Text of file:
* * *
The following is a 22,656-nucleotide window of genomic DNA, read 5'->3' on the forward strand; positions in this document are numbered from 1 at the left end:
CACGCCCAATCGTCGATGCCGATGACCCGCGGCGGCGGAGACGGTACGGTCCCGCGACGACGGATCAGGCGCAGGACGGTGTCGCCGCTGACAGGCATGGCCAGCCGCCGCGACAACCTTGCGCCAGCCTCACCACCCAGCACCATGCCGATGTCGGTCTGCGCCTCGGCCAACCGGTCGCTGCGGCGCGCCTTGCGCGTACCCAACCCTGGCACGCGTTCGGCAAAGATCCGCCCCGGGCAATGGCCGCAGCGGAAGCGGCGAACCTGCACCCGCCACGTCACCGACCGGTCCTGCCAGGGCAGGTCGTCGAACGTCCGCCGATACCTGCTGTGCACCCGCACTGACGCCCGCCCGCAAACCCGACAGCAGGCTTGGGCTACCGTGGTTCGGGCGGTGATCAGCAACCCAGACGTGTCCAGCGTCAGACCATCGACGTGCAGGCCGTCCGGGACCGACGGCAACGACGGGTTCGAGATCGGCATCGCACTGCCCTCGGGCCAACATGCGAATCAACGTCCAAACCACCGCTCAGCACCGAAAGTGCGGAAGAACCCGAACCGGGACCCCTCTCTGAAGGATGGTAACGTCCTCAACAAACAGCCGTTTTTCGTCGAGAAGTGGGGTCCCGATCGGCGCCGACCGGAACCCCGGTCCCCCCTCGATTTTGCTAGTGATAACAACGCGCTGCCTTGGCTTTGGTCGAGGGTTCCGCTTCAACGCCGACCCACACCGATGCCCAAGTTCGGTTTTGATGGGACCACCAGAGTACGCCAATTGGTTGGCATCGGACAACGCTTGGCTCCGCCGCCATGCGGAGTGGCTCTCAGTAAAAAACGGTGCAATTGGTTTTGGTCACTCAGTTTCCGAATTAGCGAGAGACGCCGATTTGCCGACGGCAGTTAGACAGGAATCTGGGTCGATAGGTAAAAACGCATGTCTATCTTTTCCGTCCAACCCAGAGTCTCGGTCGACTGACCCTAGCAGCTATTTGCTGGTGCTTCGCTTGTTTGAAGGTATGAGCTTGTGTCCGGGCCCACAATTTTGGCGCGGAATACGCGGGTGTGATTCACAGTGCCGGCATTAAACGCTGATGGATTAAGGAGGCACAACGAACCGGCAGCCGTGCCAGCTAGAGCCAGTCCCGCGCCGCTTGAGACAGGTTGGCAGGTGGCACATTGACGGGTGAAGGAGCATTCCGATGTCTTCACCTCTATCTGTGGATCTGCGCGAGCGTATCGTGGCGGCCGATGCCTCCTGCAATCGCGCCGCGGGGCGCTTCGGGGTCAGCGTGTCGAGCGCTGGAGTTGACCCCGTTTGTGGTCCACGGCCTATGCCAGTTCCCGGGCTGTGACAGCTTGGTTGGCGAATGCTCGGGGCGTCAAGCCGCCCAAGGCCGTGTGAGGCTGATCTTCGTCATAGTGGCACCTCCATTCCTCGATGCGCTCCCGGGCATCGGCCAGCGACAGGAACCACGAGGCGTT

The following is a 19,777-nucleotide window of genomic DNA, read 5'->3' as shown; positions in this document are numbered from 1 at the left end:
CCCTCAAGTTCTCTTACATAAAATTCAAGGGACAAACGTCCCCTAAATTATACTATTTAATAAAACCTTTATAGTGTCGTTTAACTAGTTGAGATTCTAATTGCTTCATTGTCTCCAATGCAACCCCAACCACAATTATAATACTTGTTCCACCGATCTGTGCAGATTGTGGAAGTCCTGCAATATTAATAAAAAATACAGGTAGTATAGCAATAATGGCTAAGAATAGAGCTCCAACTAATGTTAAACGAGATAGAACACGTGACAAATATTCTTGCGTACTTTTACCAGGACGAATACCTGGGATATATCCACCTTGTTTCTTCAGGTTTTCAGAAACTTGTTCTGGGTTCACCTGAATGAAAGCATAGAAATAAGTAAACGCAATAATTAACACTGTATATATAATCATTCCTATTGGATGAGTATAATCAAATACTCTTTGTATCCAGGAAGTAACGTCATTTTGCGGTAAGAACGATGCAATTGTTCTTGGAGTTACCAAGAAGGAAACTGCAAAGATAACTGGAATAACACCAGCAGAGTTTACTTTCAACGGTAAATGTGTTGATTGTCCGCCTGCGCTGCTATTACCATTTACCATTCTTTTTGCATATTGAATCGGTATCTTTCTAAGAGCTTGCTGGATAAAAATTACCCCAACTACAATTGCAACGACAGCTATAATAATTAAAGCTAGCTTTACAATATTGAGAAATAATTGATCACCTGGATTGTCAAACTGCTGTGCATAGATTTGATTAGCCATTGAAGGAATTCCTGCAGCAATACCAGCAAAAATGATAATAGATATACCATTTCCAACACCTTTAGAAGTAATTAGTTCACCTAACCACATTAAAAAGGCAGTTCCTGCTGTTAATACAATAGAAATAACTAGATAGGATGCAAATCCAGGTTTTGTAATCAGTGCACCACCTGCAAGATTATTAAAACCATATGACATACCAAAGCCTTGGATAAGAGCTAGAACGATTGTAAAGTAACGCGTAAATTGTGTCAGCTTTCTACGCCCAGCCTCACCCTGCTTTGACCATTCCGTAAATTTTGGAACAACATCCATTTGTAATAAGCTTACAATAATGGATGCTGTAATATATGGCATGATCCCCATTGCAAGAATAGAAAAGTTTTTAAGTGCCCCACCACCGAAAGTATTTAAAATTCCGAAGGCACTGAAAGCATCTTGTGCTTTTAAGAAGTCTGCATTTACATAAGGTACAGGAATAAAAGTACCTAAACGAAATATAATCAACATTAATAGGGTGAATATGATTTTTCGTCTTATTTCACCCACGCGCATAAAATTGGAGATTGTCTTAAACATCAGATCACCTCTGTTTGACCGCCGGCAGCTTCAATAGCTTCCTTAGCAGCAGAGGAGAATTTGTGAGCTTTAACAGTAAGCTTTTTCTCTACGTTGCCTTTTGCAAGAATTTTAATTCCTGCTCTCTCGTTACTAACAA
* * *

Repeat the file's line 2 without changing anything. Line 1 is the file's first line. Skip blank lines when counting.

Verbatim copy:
CACGCCCAATCGTCGATGCCGATGACCCGCGGCGGCGGAGACGGTACGGTCCCGCGACGACGGATCAGGCGCAGGACGGTGTCGCCGCTGACAGGCATGGCCAGCCGCCGCGACAACCTTGCGCCAGCCTCACCACCCAGCACCATGCCGATGTCGGTCTGCGCCTCGGCCAACCGGTCGCTGCGGCGCGCCTTGCGCGTACCCAACCCTGGCACGCGTTCGGCAAAGATCCGCCCCGGGCAATGGCCGCAGCGGAAGCGGCGAACCTGCACCCGCCACGTCACCGACCGGTCCTGCCAGGGCAGGTCGTCGAACGTCCGCCGATACCTGCTGTGCACCCGCACTGACGCCCGCCCGCAAACCCGACAGCAGGCTTGGGCTACCGTGGTTCGGGCGGTGATCAGCAACCCAGACGTGTCCAGCGTCAGACCATCGACGTGCAGGCCGTCCGGGACCGACGGCAACGACGGGTTCGAGATCGGCATCGCACTGCCCTCGGGCCAACATGCGAATCAACGTCCAAACCACCGCTCAGCACCGAAAGTGCGGAAGAACCCGAACCGGGACCCCTCTCTGAAGGATGGTAACGTCCTCAACAAACAGCCGTTTTTCGTCGAGAAGTGGGGTCCCGATCGGCGCCGACCGGAACCCCGGTCCCCCCTCGATTTTGCTAGTGATAACAACGCGCTGCCTTGGCTTTGGTCGAGGGTTCCGCTTCAACGCCGACCCACACCGATGCCCAAGTTCGGTTTTGATGGGACCACCAGAGTACGCCAATTGGTTGGCATCGGACAACGCTTGGCTCCGCCGCCATGCGGAGTGGCTCTCAGTAAAAAACGGTGCAATTGGTTTTGGTCACTCAGTTTCCGAATTAGCGAGAGACGCCGATTTGCCGACGGCAGTTAGACAGGAATCTGGGTCGATAGGTAAAAACGCATGTCTATCTTTTCCGTCCAACCCAGAGTCTCGGTCGACTGACCCTAGCAGCTATTTGCTGGTGCTTCGCTTGTTTGAAGGTATGAGCTTGTGTCCGGGCCCACAATTTTGGCGCGGAATACGCGGGTGTGATTCACAGTGCCGGCATTAAACGCTGATGGATTAAGGAGGCACAACGAACCGGCAGCCGTGCCAGCTAGAGCCAGTCCCGCGCCGCTTGAGACAGGTTGGCAGGTGGCACATTGACGGGTGAAGGAGCATTCCGATGTCTTCACCTCTATCTGTGGATCTGCGCGAGCGTATCGTGGCGGCCGATGCCTCCTGCAATCGCGCCGCGGGGCGCTTCGGGGTCAGCGTGTCGAGCGCTGGAGTTGACCCCGTTTGTGGTCCACGGCCTATGCCAGTTCCCGGGCTGTGACAGCTTGGTTGGCGAATGCTCGGGGCGTCAAGCCGCCCAAGGCCGTGTGAGGCTGATCTTCGTCATAGTGGCACCTCCATTCCTCGATGCGCTCCCGGGCATCGGCCAGCGACAGGAACCACGAGGCGTT